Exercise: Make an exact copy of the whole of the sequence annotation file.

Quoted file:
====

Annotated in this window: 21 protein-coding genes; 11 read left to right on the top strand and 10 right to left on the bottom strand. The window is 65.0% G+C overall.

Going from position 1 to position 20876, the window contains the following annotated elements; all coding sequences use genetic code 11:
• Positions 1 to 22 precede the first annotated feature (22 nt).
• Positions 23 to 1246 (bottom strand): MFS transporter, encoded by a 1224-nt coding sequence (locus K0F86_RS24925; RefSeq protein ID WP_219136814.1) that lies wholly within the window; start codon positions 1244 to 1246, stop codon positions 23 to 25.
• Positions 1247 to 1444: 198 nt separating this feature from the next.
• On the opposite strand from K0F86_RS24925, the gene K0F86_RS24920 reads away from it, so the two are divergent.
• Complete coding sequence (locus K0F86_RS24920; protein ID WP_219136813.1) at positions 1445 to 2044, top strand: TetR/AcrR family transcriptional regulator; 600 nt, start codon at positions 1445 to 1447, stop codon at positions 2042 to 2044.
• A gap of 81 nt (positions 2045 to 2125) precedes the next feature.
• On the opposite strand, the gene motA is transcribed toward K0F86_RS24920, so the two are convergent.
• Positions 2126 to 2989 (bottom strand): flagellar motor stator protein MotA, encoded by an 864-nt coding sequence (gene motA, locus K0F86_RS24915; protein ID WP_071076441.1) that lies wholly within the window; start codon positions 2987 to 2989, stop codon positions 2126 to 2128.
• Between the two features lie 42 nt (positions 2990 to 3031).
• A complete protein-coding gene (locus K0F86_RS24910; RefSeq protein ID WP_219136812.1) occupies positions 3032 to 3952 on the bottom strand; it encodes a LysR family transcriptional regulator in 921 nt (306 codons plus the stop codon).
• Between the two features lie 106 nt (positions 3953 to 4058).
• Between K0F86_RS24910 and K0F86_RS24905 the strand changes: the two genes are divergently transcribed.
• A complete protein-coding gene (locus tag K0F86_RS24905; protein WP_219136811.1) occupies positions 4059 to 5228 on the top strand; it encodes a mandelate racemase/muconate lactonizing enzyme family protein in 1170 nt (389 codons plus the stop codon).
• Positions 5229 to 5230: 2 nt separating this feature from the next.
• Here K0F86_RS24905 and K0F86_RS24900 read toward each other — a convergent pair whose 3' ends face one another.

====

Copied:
Annotated in this window: 21 protein-coding genes; 11 read left to right on the top strand and 10 right to left on the bottom strand. The window is 65.0% G+C overall.

Going from position 1 to position 20876, the window contains the following annotated elements; all coding sequences use genetic code 11:
• Positions 1 to 22 precede the first annotated feature (22 nt).
• Positions 23 to 1246 (bottom strand): MFS transporter, encoded by a 1224-nt coding sequence (locus K0F86_RS24925; RefSeq protein ID WP_219136814.1) that lies wholly within the window; start codon positions 1244 to 1246, stop codon positions 23 to 25.
• Positions 1247 to 1444: 198 nt separating this feature from the next.
• On the opposite strand from K0F86_RS24925, the gene K0F86_RS24920 reads away from it, so the two are divergent.
• Complete coding sequence (locus K0F86_RS24920; protein ID WP_219136813.1) at positions 1445 to 2044, top strand: TetR/AcrR family transcriptional regulator; 600 nt, start codon at positions 1445 to 1447, stop codon at positions 2042 to 2044.
• A gap of 81 nt (positions 2045 to 2125) precedes the next feature.
• On the opposite strand, the gene motA is transcribed toward K0F86_RS24920, so the two are convergent.
• Positions 2126 to 2989 (bottom strand): flagellar motor stator protein MotA, encoded by an 864-nt coding sequence (gene motA, locus K0F86_RS24915; protein ID WP_071076441.1) that lies wholly within the window; start codon positions 2987 to 2989, stop codon positions 2126 to 2128.
• Between the two features lie 42 nt (positions 2990 to 3031).
• A complete protein-coding gene (locus K0F86_RS24910; RefSeq protein ID WP_219136812.1) occupies positions 3032 to 3952 on the bottom strand; it encodes a LysR family transcriptional regulator in 921 nt (306 codons plus the stop codon).
• Between the two features lie 106 nt (positions 3953 to 4058).
• Between K0F86_RS24910 and K0F86_RS24905 the strand changes: the two genes are divergently transcribed.
• A complete protein-coding gene (locus tag K0F86_RS24905; protein WP_219136811.1) occupies positions 4059 to 5228 on the top strand; it encodes a mandelate racemase/muconate lactonizing enzyme family protein in 1170 nt (389 codons plus the stop codon).
• Positions 5229 to 5230: 2 nt separating this feature from the next.
• Here K0F86_RS24905 and K0F86_RS24900 read toward each other — a convergent pair whose 3' ends face one another.